Step 5: Detail the Customer's Buying Journey

Once you've pinpointed your buyer personas and their corresponding messages, it's time to outline the steps a customer takes, from realizing they have a problem to considering and finally deciding to buy your product. This process is important for planning your content marketing, as it helps you figure out when and what type of content to share with potential customers to influence their decision-making.

This buyer’s journey is often visualized as a funnel divided into three main parts:

  • Beginning of the Funnel: This is where customers know they have an issue and start looking for ways to fix it. They might not know your product yet. Your aim is to get their attention and make them think about your product as a possible solution.
  • Middle of the Funnel: At this point, customers are comparing your product with others. Your goal is to show them why your product is the best choice.
  • End of the Funnel: This is when customers are about to make a purchase. You need to convince them that buying your product is the right decision.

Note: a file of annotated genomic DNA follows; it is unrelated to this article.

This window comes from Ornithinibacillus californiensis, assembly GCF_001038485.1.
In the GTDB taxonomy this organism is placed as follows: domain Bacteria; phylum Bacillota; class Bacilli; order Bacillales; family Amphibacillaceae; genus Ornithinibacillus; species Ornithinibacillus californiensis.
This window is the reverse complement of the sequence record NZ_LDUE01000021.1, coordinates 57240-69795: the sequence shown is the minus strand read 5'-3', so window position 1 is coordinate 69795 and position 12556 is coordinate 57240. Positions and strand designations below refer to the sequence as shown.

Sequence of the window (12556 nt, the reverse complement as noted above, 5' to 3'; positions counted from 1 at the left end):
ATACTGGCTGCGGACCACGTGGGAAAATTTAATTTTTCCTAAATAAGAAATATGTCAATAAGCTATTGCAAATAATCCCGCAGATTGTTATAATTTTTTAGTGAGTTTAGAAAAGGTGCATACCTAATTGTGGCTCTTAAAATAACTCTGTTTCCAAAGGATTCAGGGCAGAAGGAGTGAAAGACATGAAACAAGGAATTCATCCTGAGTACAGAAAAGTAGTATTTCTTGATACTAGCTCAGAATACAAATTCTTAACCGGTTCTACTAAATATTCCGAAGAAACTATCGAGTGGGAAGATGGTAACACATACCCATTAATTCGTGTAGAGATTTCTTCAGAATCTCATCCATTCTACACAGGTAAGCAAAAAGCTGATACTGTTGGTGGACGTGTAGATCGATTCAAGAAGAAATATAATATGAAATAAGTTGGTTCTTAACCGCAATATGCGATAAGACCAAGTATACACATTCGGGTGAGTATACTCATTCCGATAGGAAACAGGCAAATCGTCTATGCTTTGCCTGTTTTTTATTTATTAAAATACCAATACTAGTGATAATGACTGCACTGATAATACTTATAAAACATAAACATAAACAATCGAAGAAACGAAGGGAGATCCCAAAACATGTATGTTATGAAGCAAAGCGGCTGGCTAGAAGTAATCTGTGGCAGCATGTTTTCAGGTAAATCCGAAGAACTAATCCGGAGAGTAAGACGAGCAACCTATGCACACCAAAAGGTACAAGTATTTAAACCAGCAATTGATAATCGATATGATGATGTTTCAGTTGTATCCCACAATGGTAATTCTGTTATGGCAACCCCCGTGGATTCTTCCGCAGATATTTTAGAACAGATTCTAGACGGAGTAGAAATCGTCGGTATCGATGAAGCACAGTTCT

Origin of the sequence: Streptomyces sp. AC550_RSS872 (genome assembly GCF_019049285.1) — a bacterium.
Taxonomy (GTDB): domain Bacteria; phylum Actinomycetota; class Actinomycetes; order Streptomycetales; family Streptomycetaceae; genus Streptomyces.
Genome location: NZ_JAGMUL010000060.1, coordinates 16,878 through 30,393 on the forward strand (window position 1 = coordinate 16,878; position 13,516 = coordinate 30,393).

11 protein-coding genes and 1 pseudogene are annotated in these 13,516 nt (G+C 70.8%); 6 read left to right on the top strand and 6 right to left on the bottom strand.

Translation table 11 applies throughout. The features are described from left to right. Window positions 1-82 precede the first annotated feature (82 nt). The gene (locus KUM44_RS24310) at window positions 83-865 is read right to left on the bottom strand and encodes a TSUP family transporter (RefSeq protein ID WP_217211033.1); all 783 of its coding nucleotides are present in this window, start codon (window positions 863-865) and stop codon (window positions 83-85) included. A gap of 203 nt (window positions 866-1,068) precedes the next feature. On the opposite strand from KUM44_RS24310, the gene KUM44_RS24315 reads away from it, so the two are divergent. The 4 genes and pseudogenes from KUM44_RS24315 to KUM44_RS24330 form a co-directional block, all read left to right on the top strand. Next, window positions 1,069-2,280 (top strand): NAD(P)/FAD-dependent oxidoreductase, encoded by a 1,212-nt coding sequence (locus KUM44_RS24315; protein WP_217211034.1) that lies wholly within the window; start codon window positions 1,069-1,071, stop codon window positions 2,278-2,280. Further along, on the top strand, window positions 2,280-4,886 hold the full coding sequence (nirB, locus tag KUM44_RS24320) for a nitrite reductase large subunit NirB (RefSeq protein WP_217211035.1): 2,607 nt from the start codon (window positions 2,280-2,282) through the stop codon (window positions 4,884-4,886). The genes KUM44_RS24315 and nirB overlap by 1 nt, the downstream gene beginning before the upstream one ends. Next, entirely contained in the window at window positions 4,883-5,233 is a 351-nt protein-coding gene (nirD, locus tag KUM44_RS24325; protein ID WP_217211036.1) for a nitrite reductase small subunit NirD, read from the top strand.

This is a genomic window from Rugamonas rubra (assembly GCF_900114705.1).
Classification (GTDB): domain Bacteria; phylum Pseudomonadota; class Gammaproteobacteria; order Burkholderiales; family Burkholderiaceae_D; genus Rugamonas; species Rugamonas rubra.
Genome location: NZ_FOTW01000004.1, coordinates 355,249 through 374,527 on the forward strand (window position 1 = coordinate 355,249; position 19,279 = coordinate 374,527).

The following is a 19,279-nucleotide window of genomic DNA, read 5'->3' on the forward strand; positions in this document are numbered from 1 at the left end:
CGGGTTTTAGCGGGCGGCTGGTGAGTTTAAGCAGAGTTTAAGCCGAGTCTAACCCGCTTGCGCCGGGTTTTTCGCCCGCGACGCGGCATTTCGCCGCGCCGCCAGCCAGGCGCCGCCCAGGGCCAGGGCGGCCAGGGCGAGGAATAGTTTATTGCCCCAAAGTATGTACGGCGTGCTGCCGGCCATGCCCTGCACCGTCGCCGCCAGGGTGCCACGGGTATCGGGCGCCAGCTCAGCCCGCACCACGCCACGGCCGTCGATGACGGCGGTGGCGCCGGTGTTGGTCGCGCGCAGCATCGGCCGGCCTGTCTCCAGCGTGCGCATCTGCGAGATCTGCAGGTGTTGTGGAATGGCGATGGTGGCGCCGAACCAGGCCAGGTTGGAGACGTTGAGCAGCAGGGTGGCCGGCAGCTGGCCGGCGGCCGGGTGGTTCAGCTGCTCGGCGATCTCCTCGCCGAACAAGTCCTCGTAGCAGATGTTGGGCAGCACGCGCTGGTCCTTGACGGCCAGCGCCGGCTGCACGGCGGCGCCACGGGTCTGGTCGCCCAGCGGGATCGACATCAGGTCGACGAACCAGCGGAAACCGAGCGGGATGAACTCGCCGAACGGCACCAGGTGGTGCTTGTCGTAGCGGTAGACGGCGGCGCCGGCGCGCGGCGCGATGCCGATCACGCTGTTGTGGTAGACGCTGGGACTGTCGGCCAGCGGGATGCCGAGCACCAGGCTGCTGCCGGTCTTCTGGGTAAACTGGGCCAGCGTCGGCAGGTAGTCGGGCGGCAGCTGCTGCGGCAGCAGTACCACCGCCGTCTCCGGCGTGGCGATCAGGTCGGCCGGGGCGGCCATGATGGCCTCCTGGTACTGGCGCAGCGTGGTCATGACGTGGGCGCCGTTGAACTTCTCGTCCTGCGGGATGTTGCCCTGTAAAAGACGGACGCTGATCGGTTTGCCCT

Step 6: Choose Your Marketing Platforms

Marketing channels are the various ways you share content to get people interested in your product and guide them toward purchasing. These can include things like social media, online ads, blogs, articles that help your website show up in searches (SEO), and email campaigns. When picking which platforms to use, consider who your customers are and where they are in their decision-making journey.

  • Match the platforms to where your audience likes to get their information. It’s important to pick platforms that fit with your target customers' habits. For example, if your audience spends much time on YouTube but not much on Instagram or Facebook, then advertising on YouTube is likely a better choice than posting on social media.
  • Adjust your approach based on the buyer's stage. Different marketing tools work better at different points in the customer's journey. SEO articles can draw people who are just starting to look for solutions to your site. Detailed case studies or webinars can give people who are already thinking about buying your product the information they need. And for those who are almost ready to buy, offering something like a free trial can convince them to take the leap.


Step 7: Plan Your Sales Approach

To make your go-to-market (GTM) strategy work and sell your product, you need a plan for reaching and selling to your target audience, turning potential customers into actual buyers. This is where you define your sales strategy.